Today marked the solstice—the first day of winter in the northern hemisphere—and we certainly had a lot of winter activity to celebrate. The biggest swell of the year steamrolled through the Pacific, bringing large swell to Hawaii before blasting the West Coast with back-to-back XXL pulses.
The action started on the North Shore, where the Pipe Masters, Triple Crown, and world title were all decided on Monday. Joel Parkinson retired, Jesse Mendes just barely squeaked by Parko for the Triple Crown title, and Kelly Slater made the semis at Pipe after making one of the most amazing wipeout to in the barrel recoveries we’ve ever seen. But the real story was the Julian Wilson and Gabriel Medina battle. Wilson had to make the finals to have a chance at the title, and managed to do that—but unfortunately for him, Medina also made the finals, where he absolutely dominated (as he had throughout the event).
Medina ended up winning the Pipe Masters after clinching his second world title in the semis, and with the qualifying season wrapping up the week before, it’s now official—Brazil is dominating men’s competitive surfing. Four of the past six world titles have been won by Brazilians (John John Florence being the only non-Brazilian to win since 2012). Out of the 11 events held on tour this year, the only non-Brazilian to win a contest was Julian Wilson. And next year’s roster on the world tour is nearly half Brazilian. People have been talking about the Brazilian Storm for a few years now, and it’s starting to look like they weren’t kidding.
At the same time that Medina and Wilson were duking it out at Pipe for the title, Maverick’s in Central California was being hit by one of the biggest swells we’ve seen in the past decade. The day started out wild and rugged, with waves up to 60 feet on the face detonating on the big wave slab in Half Moon Bay. The day started as a tow session, but soon the paddle guns came out, and by evening many of the world’s gnarliest charges had wrangled a few beasts.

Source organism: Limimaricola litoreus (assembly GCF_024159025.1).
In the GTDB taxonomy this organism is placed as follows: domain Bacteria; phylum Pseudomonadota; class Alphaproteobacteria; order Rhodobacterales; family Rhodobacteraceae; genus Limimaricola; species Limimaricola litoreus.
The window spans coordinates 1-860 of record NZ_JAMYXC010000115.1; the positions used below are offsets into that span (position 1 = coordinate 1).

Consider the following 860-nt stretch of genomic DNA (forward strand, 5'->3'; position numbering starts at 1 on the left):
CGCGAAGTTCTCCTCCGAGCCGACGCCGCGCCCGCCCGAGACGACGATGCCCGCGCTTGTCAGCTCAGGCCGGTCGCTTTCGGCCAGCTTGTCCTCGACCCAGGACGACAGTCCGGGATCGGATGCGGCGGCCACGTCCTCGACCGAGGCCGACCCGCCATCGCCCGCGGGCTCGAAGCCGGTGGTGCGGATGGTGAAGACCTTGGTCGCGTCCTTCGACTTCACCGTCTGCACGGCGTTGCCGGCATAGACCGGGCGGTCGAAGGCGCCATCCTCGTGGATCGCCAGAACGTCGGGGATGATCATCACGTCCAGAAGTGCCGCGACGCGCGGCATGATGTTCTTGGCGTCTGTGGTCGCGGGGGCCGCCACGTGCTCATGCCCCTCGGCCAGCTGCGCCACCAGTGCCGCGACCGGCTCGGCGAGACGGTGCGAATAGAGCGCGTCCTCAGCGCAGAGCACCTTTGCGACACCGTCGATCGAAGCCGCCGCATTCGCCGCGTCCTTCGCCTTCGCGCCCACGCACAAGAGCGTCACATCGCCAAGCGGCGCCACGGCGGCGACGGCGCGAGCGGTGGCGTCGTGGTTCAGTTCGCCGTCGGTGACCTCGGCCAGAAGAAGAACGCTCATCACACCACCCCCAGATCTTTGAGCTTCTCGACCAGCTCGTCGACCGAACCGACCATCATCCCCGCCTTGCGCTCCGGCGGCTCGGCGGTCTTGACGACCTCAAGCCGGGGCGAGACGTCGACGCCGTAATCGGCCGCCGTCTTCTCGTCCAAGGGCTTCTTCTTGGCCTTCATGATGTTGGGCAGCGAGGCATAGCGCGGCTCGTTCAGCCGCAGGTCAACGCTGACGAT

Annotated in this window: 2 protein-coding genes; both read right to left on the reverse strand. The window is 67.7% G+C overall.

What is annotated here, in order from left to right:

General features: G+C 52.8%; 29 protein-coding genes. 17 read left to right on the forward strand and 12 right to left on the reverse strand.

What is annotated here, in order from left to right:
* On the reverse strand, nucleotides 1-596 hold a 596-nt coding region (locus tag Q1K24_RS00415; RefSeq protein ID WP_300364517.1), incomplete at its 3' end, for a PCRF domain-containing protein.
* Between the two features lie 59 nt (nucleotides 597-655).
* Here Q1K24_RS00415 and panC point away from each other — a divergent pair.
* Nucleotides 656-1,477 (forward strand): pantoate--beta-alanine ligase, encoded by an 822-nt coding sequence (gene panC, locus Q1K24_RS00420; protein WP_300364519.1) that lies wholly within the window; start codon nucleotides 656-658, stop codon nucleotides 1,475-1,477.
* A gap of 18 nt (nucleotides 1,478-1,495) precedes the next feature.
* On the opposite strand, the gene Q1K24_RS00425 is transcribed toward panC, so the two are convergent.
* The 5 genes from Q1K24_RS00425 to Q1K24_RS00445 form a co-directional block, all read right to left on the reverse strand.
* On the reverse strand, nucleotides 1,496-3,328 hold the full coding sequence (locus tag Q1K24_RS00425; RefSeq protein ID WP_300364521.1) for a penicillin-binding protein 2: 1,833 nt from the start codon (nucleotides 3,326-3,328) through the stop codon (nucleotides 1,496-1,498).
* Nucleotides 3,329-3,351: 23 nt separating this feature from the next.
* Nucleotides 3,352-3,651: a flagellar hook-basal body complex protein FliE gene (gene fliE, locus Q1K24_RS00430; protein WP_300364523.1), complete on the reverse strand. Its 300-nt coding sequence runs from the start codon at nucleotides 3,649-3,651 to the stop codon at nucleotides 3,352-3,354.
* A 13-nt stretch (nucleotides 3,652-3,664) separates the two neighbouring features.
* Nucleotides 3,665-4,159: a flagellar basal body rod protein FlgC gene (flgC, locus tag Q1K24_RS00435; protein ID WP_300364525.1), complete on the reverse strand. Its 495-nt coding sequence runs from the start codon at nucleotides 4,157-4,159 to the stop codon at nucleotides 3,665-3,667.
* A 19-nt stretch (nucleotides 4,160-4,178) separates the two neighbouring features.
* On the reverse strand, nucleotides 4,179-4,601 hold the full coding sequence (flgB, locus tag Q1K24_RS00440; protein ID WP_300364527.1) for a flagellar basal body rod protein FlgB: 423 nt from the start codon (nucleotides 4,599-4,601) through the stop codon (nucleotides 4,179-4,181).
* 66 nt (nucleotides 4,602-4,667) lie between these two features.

The swell made its way down to Baja on Tuesday, where a core crew of underground chargers (plus Gary Linden, Greg Long and Coco Nogales) surfed Todos Santos. While Todos wasn’t as big as Mavs (due to the northwesterly swell direction), there were still a few waves in the 40+ range on the face.
Then on Wednesday the focus was back on Mavs, where a second swell filled in with buttery conditions. Not as big as Monday’s swell, but way better, this pulse turned Mavs into the perfect slabbing A-frame that we all have come to know and fear—and the boys who showed up put on a clinic. Mavs is usually surfed as a right, as it’s possible to shoulder hop the slab section and ride safely to the channel. But people have been talking about the left for years, and a few people have tried their hands at it. The left requires you to take off directly in the slab section, which is borderline impossible on a wave this big. But if you were to make it, you could theoretically pack a monster barrel—and that’s exactly what guys like Nic Von Rup, Torrey Meister, and Manny Resano did on Wednesday evening and Thursday.
Things have finally started to settle down as we come into the weekend, but only for a few days, as Maverick’s will probably go again on Sunday, and Hawaii has a number of moderate to XL swells lined up on the long-range forecast. It’s a good time to be a surfer in the North Pacific—and the scary thing is that winter only officially started today!
Happy holidays, and may all your Christmases be blue, sunny, and full of barrels!